Bariatric Times

SEP 2017

A peer-reviewed, evidence-based journal that promotes clinical development and metabolic insights in total bariatric patient care for the healthcare professional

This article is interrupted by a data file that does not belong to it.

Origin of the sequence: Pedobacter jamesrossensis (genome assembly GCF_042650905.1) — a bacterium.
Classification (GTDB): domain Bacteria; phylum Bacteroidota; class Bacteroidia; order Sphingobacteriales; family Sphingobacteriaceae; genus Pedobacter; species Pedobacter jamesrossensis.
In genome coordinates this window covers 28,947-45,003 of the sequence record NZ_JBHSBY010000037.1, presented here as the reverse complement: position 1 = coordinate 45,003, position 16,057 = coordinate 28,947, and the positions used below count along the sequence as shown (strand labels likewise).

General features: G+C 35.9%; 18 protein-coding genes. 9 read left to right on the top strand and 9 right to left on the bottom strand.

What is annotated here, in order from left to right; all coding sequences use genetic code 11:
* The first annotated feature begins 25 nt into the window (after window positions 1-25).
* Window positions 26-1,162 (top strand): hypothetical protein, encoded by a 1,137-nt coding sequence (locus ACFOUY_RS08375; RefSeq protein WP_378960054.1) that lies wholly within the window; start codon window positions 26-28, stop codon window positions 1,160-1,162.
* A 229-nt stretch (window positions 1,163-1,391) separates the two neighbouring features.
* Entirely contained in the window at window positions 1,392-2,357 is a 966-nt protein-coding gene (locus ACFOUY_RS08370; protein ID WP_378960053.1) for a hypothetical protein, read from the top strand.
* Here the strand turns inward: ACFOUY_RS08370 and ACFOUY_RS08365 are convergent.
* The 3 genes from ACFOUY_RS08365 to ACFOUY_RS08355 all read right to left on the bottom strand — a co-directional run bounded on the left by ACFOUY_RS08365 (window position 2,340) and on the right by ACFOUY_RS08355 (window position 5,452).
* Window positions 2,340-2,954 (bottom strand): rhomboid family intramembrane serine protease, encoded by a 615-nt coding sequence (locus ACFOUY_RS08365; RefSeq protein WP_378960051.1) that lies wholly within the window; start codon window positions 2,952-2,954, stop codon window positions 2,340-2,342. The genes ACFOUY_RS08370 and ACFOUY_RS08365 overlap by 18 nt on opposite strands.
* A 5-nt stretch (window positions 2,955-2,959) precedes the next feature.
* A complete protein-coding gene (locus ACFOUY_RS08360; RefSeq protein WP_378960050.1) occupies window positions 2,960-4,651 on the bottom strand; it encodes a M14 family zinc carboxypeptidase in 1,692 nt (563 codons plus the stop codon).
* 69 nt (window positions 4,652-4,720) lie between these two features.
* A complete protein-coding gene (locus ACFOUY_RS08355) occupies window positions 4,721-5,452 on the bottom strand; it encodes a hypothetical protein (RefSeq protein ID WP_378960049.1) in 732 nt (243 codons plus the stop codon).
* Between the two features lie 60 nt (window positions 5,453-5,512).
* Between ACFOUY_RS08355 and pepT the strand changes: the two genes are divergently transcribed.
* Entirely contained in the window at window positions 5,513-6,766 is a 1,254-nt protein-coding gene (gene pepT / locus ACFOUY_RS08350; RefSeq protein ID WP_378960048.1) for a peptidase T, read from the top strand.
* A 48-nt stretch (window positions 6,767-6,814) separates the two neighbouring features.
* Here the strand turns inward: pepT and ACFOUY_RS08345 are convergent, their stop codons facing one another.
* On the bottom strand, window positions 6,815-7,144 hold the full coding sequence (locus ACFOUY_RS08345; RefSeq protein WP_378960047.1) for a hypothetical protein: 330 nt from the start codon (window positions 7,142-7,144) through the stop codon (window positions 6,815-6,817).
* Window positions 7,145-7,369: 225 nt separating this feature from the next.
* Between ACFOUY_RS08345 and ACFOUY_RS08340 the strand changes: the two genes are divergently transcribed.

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12 Review and Case Study Bariatric Times • September 2017 a ssociated with bariatric pressure injury do not exist, the costs of pressure injury among the patient population without obesity do exist. According to Berlowitz et al, 29 m edical management of pressure injuries cost the United States healthcare system $9.1 to $11.6 billion per year. Individual hospitals spend about $5 billion annually to t reat pressure injuries. 3 0 A n acute hospital stay that involves pressure injury might incur additional charges of up to $700,000. Treatment costs for a Stage 3 p ressure injury can range from $5,900 to $14,840; treatment of a Stage 4 might cost between $18,300 and $21,410. 31 Falls can be another c onsequence of obesity. Mitchell et al 32 indicated that there were 31 percent more falls among hospitalized individuals with obesity. This is thought to be r elated to reduced peripheral sensation, polypharmacy, generalized physical weakness, or instability when standing or walking. Patakay et al 33 suggested t hat altered center of gravity associated with excess weight and weight maldistribution places the person with morbid obesity at risk for falls and, therefore, fall-related i njury. The deconditioned individual is at even greater risk. Some authors believe the risk of falling and fall- related injury seems to be more r elated to dynamic, rather than static elements. 34,35 This could be explained by the fact that there is no real reason that people with obesity should encounter a balance d isadvantage, as long as the center of gravity remains within the base of support, which is usually the case in a static situation. However, once the center of gravity falls o utside of the base of support, recovering balance might become more difficult than for individuals without obesity because of the greater body weight to be moved. 36 P atient-specific activity and mobility can be more challenging. In a study conducted by Rose et al, 37 the average time to stand and walk a patient with morbid obesity w as 99 minutes. Activities such as toileting, turning, and other patient care activities were significantly more time consuming. They contend the time-consuming nature o f bariatric care can lead to staffing challenges. 37 Each of these complexities are concerning, but collectively they serve to pose barriers to both economic and c linical efficiencies. ECONOMIC CONSIDERATIONS In addition to the general health consequences associated with issues of excess weight and weight maldistribution, economic consequences exist, and these economic costs can be profound. 3 8 For instance, in a meta-analysis that examined more than 60,000 admissions, there was increased ventilatory time and increased intensive care unity (ICU) length of stay among patients with a body mass index (BMI) greater than 30kg/m 2 . 39 When pressure injury occurs, the costs are compounded because of generalized tissue injury and time to heal. The same is true among individuals who sustain fall- related injury, pneumonia, or embolic conditions. 40,41 The length of stay in the general and acute care hospital can be prolonged and therefore costlier. 42 According to the McKinsey Global Institute, the global economic impact from obesity in 2014 was approximated at the equivalent of $2.0 trillion, or 2.8 percent of global Gross Domestic Product (GDP)—roughly equivalent to the global impact from smoking or armed violence, war, and terrorism. The United States spends an estimated $240 billion annually on obesity-related healthcare expenses, which include direct costs, such as outpatient and inpatient health services and drug therapy. Researchers from The University of Auckland announced the results of a 2012 study based on 2006 economic data, showing that costs associated with overweight and obesity in New Zealand range between $722 million and $849 million (NZD) a year in healthcare costs and lost productivity. 43 Other countries find a similar economic burden. 44 This economic burden is

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